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  • Guest

    Yet another Scriptural foundation for clerical celibacy can be found in the New Testament.  See Mt 19:11-12.  This is a good place to point your Evangelical friends.

     

    God bless you,

     

    Fr. John Lankeit

    Diocese of Phoenix 

  • Guest

    I think that the Mrs Dickow does a very nice job defending the celibacy of our Lord, and by extension the Church's discipline. But we have to be careful to never buy into the presumption underlying many of these attacks (I am NOT saying that Mrs Dickow is guilty of this). That presumption is to reduce our Lord to someone who is merely a product of His times. First, as regards His sacred humanity, great people, especially prophets, set trends, they do not follow them. Second, though He was truly man, He was also truly God, therefore it is doubly wrong to limit Him to what was common in the culture He operated in. As Fr Groeschel has pointed out, we simply have no clue about the psychology of our Lord, given He was truly "one of a kind," true God and true man united in the Divine Person of the Word of God. This is offered only as something for us all to keep in mind as we defend the faith of the Apostles!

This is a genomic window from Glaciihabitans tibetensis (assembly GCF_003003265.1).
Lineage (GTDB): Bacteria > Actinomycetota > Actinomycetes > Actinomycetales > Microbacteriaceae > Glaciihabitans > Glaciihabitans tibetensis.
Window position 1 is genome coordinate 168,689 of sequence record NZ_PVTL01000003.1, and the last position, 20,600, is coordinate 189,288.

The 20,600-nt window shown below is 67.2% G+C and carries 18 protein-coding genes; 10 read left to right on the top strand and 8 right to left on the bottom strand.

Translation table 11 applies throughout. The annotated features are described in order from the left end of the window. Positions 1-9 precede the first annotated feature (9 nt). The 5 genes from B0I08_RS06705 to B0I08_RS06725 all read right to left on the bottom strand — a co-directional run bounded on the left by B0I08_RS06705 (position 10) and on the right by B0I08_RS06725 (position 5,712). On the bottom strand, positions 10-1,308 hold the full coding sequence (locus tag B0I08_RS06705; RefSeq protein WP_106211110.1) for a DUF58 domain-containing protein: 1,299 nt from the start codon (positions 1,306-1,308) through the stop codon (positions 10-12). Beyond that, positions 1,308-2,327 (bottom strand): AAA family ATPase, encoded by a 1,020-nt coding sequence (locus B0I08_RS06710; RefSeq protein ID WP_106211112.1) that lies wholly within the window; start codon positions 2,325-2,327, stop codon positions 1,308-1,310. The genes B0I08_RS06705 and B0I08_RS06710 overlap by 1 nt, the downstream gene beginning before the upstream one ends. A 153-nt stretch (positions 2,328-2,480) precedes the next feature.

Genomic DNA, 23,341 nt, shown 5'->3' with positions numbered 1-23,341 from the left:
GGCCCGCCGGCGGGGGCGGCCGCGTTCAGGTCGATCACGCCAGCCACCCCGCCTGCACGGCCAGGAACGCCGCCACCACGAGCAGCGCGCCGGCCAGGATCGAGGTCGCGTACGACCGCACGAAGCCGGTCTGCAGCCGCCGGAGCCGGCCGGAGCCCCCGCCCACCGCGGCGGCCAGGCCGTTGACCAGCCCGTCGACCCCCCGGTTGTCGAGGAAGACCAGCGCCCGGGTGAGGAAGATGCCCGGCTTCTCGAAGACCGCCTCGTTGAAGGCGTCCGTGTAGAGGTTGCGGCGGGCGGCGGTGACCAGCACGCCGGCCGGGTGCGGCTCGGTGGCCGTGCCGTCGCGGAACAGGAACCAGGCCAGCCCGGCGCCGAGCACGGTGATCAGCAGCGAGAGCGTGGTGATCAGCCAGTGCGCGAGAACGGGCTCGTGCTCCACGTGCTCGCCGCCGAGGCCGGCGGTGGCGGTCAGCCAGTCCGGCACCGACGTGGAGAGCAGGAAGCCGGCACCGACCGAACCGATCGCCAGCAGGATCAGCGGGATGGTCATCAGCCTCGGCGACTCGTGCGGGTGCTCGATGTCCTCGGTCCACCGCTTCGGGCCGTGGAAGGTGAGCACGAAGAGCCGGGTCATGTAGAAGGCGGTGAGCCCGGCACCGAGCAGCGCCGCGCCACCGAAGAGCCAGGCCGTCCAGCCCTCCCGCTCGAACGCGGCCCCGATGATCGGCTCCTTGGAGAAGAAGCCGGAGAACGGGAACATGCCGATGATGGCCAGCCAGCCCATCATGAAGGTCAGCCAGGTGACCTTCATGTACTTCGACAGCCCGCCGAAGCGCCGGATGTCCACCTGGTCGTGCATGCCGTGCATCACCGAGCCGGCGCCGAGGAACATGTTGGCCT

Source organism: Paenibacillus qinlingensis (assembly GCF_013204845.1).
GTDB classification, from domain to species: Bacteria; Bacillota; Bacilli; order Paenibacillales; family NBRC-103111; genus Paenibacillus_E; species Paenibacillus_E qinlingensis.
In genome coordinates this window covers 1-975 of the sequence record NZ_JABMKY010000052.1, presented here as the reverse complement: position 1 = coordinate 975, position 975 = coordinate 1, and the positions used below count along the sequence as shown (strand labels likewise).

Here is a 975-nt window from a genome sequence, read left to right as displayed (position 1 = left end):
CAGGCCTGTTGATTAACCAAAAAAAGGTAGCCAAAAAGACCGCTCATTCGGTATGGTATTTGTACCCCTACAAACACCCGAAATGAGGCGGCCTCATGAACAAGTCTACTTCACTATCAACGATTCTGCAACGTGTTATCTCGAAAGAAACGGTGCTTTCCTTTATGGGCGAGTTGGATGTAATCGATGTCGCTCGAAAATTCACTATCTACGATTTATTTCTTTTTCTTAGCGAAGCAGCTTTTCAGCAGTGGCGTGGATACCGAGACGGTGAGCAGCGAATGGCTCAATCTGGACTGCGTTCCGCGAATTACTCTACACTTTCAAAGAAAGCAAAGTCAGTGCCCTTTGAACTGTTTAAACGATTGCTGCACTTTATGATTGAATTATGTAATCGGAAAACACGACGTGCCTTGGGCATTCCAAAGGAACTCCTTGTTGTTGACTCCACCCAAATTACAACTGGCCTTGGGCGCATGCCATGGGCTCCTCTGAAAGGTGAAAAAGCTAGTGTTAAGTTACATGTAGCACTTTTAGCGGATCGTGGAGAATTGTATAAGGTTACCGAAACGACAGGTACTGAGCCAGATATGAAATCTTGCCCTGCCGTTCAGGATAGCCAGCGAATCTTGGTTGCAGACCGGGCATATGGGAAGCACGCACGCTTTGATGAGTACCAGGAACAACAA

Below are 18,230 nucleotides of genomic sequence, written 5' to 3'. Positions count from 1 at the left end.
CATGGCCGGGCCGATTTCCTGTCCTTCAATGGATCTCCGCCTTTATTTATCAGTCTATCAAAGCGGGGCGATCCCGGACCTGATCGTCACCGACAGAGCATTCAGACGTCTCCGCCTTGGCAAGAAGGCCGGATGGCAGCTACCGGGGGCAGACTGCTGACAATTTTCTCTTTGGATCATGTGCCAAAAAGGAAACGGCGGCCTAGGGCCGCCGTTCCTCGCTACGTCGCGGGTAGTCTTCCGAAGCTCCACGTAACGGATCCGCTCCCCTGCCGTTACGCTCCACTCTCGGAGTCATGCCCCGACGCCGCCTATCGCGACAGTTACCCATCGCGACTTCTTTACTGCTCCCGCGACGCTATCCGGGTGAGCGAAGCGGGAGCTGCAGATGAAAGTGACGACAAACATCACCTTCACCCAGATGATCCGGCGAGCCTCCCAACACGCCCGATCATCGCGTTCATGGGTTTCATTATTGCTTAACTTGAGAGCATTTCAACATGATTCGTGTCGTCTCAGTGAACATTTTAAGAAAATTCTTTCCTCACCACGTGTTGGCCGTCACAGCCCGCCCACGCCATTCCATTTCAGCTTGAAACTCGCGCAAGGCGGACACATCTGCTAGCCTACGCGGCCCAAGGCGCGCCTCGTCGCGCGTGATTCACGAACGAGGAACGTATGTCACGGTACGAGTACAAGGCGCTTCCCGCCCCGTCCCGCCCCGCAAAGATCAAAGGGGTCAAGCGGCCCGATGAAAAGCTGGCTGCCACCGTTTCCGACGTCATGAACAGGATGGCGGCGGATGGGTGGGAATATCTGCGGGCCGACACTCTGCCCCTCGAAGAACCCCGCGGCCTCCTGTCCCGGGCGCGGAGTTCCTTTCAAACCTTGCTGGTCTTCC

Fr John Grimm

    Diocese of Wilmington

  • Guest

    These two pastors have given us remarkably valuable insights, and I thank them profoundly.  I'd like to offer an insight from a lay point of view.

    During my "Protestant phase", I was very close friends with our pastor and his family….close enough to witness, more than once, the conflict between being a husband/father and a pastor.  True, there are "adjustments" that can be made to a schedule, but emergencies happen.  Should he opt for his family or for his church members?  It was a dilemna, and I always felt sorry for him AND for his family.  It was the greatest practical lesson in celibacy I could have received.

    From this lesson, if for no other reason, I support priestly celibacy as a GIFT given and freely received.

  • Guest

    Here's another viewpoint (and I like all of the previous ones) — the sacrament of Matrimony mirrors God's Intimate love for each of us, we are to be the bride of Christ. The sacrament of Orders mirrors God's Universal love for all humanity. God can be both intimate and universal, but we humans have a bit of a problem with this. (for example, Cooky's pastor having to choose between family and flock.)